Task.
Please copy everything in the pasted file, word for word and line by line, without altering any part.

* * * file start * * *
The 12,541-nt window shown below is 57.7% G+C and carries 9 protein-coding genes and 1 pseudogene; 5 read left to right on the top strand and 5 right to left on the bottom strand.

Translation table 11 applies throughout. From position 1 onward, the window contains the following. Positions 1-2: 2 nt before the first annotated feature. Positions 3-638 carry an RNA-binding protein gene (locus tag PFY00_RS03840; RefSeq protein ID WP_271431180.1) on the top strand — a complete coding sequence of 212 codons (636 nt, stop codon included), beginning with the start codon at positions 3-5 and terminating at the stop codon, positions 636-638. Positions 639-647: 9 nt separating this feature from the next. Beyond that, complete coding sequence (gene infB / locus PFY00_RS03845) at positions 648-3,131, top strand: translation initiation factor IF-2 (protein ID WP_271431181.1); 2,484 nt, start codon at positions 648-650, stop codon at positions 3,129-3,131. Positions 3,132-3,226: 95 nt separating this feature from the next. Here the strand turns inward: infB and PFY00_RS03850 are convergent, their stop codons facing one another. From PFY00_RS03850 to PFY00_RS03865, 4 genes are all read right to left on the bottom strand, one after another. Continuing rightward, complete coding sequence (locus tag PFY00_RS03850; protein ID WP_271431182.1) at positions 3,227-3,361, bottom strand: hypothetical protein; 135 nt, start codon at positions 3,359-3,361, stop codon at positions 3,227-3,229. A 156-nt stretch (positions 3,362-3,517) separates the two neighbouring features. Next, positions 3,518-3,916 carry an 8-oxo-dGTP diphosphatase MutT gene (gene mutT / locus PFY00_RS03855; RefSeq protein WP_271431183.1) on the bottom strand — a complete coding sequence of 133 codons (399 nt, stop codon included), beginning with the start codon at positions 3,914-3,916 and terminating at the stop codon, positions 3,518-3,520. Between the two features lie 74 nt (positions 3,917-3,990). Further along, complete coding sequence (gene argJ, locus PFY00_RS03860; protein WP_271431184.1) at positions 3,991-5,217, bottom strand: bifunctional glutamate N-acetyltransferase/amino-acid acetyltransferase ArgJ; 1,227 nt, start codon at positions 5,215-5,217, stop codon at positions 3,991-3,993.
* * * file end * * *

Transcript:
The 12,541-nt window shown below is 57.7% G+C and carries 9 protein-coding genes and 1 pseudogene; 5 read left to right on the top strand and 5 right to left on the bottom strand.

Translation table 11 applies throughout. From position 1 onward, the window contains the following. Positions 1-2: 2 nt before the first annotated feature. Positions 3-638 carry an RNA-binding protein gene (locus tag PFY00_RS03840; RefSeq protein ID WP_271431180.1) on the top strand — a complete coding sequence of 212 codons (636 nt, stop codon included), beginning with the start codon at positions 3-5 and terminating at the stop codon, positions 636-638. Positions 639-647: 9 nt separating this feature from the next. Beyond that, complete coding sequence (gene infB / locus PFY00_RS03845) at positions 648-3,131, top strand: translation initiation factor IF-2 (protein ID WP_271431181.1); 2,484 nt, start codon at positions 648-650, stop codon at positions 3,129-3,131. Positions 3,132-3,226: 95 nt separating this feature from the next. Here the strand turns inward: infB and PFY00_RS03850 are convergent, their stop codons facing one another. From PFY00_RS03850 to PFY00_RS03865, 4 genes are all read right to left on the bottom strand, one after another. Continuing rightward, complete coding sequence (locus tag PFY00_RS03850; protein ID WP_271431182.1) at positions 3,227-3,361, bottom strand: hypothetical protein; 135 nt, start codon at positions 3,359-3,361, stop codon at positions 3,227-3,229. A 156-nt stretch (positions 3,362-3,517) separates the two neighbouring features. Next, positions 3,518-3,916 carry an 8-oxo-dGTP diphosphatase MutT gene (gene mutT / locus PFY00_RS03855; RefSeq protein WP_271431183.1) on the bottom strand — a complete coding sequence of 133 codons (399 nt, stop codon included), beginning with the start codon at positions 3,914-3,916 and terminating at the stop codon, positions 3,518-3,520. Between the two features lie 74 nt (positions 3,917-3,990). Further along, complete coding sequence (gene argJ, locus PFY00_RS03860; protein WP_271431184.1) at positions 3,991-5,217, bottom strand: bifunctional glutamate N-acetyltransferase/amino-acid acetyltransferase ArgJ; 1,227 nt, start codon at positions 5,215-5,217, stop codon at positions 3,991-3,993.